A sporty France through sport at school
Emmanuel Macron had already tested the measure during his first five-year term. He decided to make it one of his proposals for his second term. The head of state wants to generalize the measure of 30 minutes of sport per day at school across the entire territory, for children aged 6 to 12 years from the start of the 2022 school year. This measure, which is in addition to the hours of physical education and sports (EPS ), was already included in the sport’s democratization law passed on February 24, 2022.
This time of daily physical activity is a first step in the fight against a sedentary lifestyle, which is very present in young French people. According to the expertise conducted by ANSES, published in November 2020, 66% of surveyed young people aged 11 to 17 show “a worrying health risk”. On the ground, the measure is not unanimous, because of a school schedule that is difficult to stretch and unequal sports facilities on the territory.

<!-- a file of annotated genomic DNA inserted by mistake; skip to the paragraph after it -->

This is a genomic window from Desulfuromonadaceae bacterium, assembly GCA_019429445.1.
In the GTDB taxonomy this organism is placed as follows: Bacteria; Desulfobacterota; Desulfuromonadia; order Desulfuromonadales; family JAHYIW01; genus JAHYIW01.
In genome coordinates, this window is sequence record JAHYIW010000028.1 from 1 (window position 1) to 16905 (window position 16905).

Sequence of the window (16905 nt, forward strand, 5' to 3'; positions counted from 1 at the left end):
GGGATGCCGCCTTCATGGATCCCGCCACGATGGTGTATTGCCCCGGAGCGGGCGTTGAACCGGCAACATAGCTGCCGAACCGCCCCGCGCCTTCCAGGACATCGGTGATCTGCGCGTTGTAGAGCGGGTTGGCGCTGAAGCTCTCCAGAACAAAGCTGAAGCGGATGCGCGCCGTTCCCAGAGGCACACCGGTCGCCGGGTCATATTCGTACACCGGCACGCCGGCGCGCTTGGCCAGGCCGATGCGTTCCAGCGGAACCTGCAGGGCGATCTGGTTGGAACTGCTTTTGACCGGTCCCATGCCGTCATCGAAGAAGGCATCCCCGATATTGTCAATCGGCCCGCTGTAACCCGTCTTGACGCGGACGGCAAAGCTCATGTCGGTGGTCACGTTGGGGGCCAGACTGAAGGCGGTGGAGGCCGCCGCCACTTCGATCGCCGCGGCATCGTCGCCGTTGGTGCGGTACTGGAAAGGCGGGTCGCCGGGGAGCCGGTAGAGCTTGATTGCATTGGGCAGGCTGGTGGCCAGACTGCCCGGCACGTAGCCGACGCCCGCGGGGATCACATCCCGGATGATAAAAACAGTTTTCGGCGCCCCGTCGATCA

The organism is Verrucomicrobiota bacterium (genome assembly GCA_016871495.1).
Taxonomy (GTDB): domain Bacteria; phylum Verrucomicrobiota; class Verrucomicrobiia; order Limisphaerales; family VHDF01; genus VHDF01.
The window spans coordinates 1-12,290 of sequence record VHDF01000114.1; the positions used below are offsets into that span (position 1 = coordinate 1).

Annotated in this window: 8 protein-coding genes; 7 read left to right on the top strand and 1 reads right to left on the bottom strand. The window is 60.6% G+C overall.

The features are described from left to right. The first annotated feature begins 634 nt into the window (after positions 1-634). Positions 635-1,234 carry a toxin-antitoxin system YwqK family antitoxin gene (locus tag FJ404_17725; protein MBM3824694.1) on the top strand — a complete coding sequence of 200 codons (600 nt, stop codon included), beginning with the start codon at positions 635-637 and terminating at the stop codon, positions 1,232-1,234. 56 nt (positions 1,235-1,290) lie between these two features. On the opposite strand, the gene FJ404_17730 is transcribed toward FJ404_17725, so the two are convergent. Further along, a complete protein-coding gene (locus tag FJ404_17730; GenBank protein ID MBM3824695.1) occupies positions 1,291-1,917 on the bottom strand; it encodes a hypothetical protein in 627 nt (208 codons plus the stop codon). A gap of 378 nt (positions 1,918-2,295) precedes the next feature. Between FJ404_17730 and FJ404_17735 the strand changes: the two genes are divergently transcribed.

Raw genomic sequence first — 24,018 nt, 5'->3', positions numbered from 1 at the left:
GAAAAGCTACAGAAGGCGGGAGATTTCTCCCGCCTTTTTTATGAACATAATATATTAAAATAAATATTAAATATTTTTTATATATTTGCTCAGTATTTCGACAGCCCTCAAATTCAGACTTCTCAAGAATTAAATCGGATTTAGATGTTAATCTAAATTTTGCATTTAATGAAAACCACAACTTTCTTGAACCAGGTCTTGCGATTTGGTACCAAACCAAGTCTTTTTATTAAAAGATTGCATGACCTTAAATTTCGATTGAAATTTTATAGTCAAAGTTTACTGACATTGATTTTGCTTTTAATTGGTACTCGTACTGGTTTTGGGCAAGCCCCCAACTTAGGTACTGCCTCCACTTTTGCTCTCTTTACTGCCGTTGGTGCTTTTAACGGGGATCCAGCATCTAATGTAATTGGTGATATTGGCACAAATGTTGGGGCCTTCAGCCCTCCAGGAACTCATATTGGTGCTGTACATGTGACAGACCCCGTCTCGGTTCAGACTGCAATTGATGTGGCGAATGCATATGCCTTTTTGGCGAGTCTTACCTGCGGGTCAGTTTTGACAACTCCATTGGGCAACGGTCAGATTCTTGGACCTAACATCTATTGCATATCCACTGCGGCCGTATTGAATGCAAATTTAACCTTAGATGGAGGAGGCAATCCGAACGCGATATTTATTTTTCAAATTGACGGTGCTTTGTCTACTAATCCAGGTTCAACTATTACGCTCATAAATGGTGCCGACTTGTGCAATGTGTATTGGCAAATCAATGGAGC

Place of women in sport: after awareness, actions
After the revelations of former skater Sarah Abitbol in January 2020 about the sexual assaults she suffered between 15 and 17 years old, the woman’s voice was unleashed in the sports world. The impact was such that in 2020 the Ministry of Sport launched a National Convention to Prevent Violence in Sport. This convention, which has become an annual meeting, has made it possible to report cases of sexual violence in sport at the state level and to identify and punish the perpetrators of these acts.
More generally, the place of women in sport has been confirmed at all levels (athletes, supervisors, leaders), especially regarding the issue of equality in leadership positions within sport federations. This parity, enshrined in the law on the democratization of sport in France, voted in February 2022, will come into force in 2024 at the national level, in 2028 at the regional level. But after awareness and announcements of change, President Macron’s second five-year term will be judged for action.